Steelers WR Diontae Johnson Hints To Mike Tomlin After Netflix Shows How Andy Reid Allows Chiefs To Make Up New Plays

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Andy Reid is one of the best offensive minds in NFL history. The 65-year-old of the Kansas City Chiefs has two Super Bowl rings as a head coach and one as an assistant.

Having played at BYU from 1978 to 1980, Reid was able to understand the game on a deeper level by playing for LaVell Edwards. The Cougars’ pass-heavy offense helped to change the game.

If Hal Mumme and Mike Leach are considered the revolutionaries of the uptempo, ‘Air Raid’ offense so prevalent in today’s game, LaVell Edwards is a founding father and deserves a place at the table alongside passing-game innovators Sid Gillman, Don Coryell and Bill Walsh. The numbers of Edwards’ top performing quarterbacks speak for themselves:

  • Marc Wilson (29 touchdowns for an 11-1 team in 1979)
  • Jim McMahon (47 touchdowns and 4,571 yards in 1980; 30 touchdowns and 3,555 yards in 1981)
  • Steve Young (33 touchdowns, 3,902 yards in 1983)
  • Robbie Bosco (33 touchdowns, 3875 yards in 1984; 30 touchdowns, 4,273 yards in 1985)
  • Ty Detmer (121 career touchdowns with 15,031 yards) — won the 1990 Heisman Trophy

All of this goes to say that Reid first learned from one of the all-time greats.

Andy Reid is an offensive genius.

Although Reid has a playbook full of unique, intricate variations of different plays that all work off of each other.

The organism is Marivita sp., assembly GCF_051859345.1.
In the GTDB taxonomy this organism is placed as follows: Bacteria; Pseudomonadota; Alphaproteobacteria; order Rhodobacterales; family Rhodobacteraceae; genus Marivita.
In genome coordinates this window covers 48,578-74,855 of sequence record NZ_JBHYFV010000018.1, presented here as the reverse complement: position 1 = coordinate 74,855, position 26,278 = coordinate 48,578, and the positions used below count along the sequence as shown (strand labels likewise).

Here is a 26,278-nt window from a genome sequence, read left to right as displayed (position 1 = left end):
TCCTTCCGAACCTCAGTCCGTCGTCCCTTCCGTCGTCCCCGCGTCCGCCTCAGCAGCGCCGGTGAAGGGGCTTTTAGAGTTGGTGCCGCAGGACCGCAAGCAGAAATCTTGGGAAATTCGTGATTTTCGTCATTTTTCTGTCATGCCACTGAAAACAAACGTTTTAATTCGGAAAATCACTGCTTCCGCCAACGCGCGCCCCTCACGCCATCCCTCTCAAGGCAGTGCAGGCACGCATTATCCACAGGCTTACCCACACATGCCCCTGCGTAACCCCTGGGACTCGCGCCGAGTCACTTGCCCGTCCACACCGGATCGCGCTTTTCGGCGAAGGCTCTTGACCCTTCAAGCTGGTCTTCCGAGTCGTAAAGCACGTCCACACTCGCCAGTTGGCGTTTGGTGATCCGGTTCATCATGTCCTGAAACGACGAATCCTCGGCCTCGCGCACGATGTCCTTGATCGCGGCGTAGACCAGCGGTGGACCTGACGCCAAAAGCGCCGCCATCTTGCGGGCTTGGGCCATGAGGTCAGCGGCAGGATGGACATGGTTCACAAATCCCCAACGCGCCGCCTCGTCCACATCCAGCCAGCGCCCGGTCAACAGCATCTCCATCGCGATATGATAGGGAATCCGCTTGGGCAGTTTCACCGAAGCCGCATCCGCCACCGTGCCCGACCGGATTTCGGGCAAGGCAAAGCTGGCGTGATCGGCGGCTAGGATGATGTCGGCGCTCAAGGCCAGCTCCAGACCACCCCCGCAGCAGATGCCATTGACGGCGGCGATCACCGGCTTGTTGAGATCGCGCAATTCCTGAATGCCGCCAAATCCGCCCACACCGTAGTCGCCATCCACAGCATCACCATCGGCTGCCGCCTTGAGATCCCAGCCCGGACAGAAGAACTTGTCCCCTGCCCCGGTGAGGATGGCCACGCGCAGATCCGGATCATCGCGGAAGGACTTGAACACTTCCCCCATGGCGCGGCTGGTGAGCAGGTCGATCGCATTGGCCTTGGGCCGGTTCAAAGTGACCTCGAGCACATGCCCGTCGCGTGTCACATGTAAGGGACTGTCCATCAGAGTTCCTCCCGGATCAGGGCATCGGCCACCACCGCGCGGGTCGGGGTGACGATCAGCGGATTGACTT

Everything that he does is for a reason.

Reid also likes to keep defenses on their toes with some trickery.

Patrick Mahomes recently sang his head coach’s praises and noted that his approach to the sport would be completely different without him.

He’s the best coach, obviously, one of the best coaches of all time, but he’s just one of the best people of all time. He’s learned how to get the most out of me every day. He doesn’t let me be satisfied with where I’m at. He teaches me a ton.

Not only the quarterback position, but how to be a leader and how to be a great dad and how to be a great husband. He lets me be who I am every single day. I think if I’d have went to some other places, I would’ve had to learn how to play the quarterback position a different way, and he just lets me play the quarterback position the way that I want to play it. I think that’s what’s made me such a different type of quarterback in this league.”

— Patrick Mahomes on Andy Reid, via AP Pro Football Podcast with Rob Maaddi

As much as Mahomes and his teammates have learned from Reid, Reid wants to learn from his players.

Chiefs players design plays that are used in games.

‘Quarterback,’ the new Netflix series, offers a glimpse into how things work in Kansas City. Players, typically including Mahomes, spend time making up plays on Wednesdays.

They have to be perfect, ’cause when Coach Reid sees them, he has to like them.

— Patrick Mahomes

Not only does Reid give his guys the freedom to come up with their own offense, he uses their ideas. The Chiefs often take what they designed during the work and turn it around on Sunday. Pretty cool!

Diontae Johnson, a fifth-year wide receiver for the Steelers, likes what Reid is doing. He responded to the Netflix video with a trio of 🔥 emojis.

Is Johnson taking a shot at Mike Tomlin and Pittsburgh’s way of doing things? Perhaps, but likely not.

More so, Johnson appears to appreciate the culture in Kansas City and wishes he could get in on the action to draw up some plays of his own. He’ll become a free agent in 2015— maybe the idea of designing his own offense will lead Johnson to the Chiefs?

Written by Grayson Weir

Grayson doesn't drink coffee. He wakes up Jacked.

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